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Schools, factories closed after quake ‘swarm’ near Naples

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Factories and schools near Naples were closed for inspections Tuesday after 150 tremors, including the biggest for 40 years, hit the volcanic region in southern Italy.

There were no injuries or major structural damage reported but the “seismic swarm” — which included a 4.4-magnitude quake on Monday evening — sparked widespread fear among residents.

“I’m scared. I opened this morning but there isn’t anyone because people are scared,” Gaetano Maddaluno, a 56-year-old hairdresser in the city of Pozzuoli, told AFP by telephone on Tuesday morning.

The National Institute of Geophysics and Volcanology (INGV) reported around 150 earthquakes between 0.0 and 4.4-magnitude, including the most powerful for four decades.

Many residents of Pozzuoli rushed out of their homes into the street following the tremors on Monday night, which the local mayor said on Tuesday lunchtime were still ongoing.

Around 80 people slept overnight in a hastily erected shelter in a sports hall, while numerous reception points, including with tents, toilets and temporary cots, were set up for those too scared to go home.

Seismic activity is nothing new in Pozzuoli, located on the Campi Flegrei (Phlegraean Fields), Europe’s largest active caldera — the hollow left after an eruption.

But many of the 500,000 inhabitants living in the danger zone had already been spooked by a 4.2-magnitude quake last September.

“We were so scared, even though people are used to it,” an employee of a pizzeria in central Pozzuoli told AFP.

Some residents railed against what they saw as a lack of preventative action by authorities, including checking how buildings might withstand an even bigger shock.

“My shop has never been checked,” said a second hairdresser in Pozzuoli, Nella Aprea, 55.

“Action plans are in place but there are still not enough resources.”

– Inspections –

Emergency services reported cracks and pieces falling from buildings after Monday’s quakes, and inspections were ordered across a wide range of sites.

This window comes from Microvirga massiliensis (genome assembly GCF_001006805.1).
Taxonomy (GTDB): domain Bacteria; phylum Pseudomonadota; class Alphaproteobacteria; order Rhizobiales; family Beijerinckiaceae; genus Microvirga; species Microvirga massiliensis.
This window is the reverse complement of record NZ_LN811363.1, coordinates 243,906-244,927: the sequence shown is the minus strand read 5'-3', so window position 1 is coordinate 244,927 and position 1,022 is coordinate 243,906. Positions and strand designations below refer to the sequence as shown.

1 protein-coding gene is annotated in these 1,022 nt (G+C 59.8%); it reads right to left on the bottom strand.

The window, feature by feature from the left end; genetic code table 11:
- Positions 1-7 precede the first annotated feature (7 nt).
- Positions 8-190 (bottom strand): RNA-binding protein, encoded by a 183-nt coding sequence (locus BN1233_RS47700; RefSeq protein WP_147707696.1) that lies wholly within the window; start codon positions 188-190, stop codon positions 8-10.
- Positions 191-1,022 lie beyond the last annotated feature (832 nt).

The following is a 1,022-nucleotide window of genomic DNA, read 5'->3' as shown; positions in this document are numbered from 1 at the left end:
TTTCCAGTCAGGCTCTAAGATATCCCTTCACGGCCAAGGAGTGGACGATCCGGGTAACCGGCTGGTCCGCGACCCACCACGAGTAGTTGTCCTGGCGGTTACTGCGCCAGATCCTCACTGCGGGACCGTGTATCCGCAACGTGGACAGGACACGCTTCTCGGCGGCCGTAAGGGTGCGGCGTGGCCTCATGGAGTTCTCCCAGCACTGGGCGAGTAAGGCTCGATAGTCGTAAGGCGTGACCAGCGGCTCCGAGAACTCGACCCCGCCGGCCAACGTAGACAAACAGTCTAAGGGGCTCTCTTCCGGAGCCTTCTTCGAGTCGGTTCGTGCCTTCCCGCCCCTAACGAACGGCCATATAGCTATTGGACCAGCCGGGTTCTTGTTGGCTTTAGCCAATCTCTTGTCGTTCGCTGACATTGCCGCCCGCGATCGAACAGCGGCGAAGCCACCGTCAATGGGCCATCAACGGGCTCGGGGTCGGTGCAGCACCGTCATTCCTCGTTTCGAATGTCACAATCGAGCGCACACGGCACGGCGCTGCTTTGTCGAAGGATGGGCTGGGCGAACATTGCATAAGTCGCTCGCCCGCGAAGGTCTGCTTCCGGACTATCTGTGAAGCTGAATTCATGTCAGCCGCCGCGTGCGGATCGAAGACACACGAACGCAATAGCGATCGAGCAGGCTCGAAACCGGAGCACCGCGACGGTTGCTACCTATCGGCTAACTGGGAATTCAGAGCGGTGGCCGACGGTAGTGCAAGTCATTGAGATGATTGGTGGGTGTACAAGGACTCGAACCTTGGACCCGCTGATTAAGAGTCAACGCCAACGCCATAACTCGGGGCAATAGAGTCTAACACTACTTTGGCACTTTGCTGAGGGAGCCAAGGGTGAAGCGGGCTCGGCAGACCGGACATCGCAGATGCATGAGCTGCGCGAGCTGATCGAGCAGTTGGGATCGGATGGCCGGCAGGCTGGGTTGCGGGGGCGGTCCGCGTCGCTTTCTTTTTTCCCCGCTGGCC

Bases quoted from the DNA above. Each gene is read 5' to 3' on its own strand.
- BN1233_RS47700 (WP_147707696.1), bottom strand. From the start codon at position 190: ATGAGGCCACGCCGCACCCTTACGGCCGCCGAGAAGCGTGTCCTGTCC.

Thirty-nine families were evacuated from 13 buildings, the civil protection department said.

Schools in Pozzuoli were also closed for checks, alongside 18 factories, a municipal cemetery and a fish market, according to Pozzuoli mayor Gigi Manzoni.

Some 140 inmates of the city’s women’s prison were transferred to other institutions while damage to the jail was examined.

“How long will the buildings be able to hold out while (there are) all these shocks? That’s what we wonder,” one resident told RAI News television.

Manzoni had on Monday night urged people to remain calm but acknowledged it was a situation that was “stressing us all”.

– Living with it –

The mayor of Naples, Gaetano Manfredi, insisted on Tuesday the situation was “under control”, adding: “There is currently no risk of eruption.”

But he warned the situation could continue “for months”.

“It is very important to live with this phenomenon, trying to maintain normality,” he said.

Prime Minister Giorgia Meloni will preside over a special ministerial meeting on Wednesday to discuss the situation, one official said.

The eruption of Campi Flegrei 40,000 years ago was the most powerful in the Mediterranean.

A resurgence of seismic activity in the early 1980s led to a mass evacuation which reduced Pozzuoli to a ghost town.

Specialists, however, say a full-blown eruption in the near future remains unlikely.

The INGV recalled on Tuesday that in the 1980s there were more than 1,300 seismic events a month and hydrothermal activity caused the ground to lift by nine centimetres (3.5 inches) a month.

By contrast, around 450 seismic events have been recorded in the last month and the lifting speed remained steady at two centimetres a month.

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AFP

Agence France-Presse (AFP) is a French international news agency headquartered in Paris, France. Founded in 1835 as Havas, it is the world's oldest news agency.







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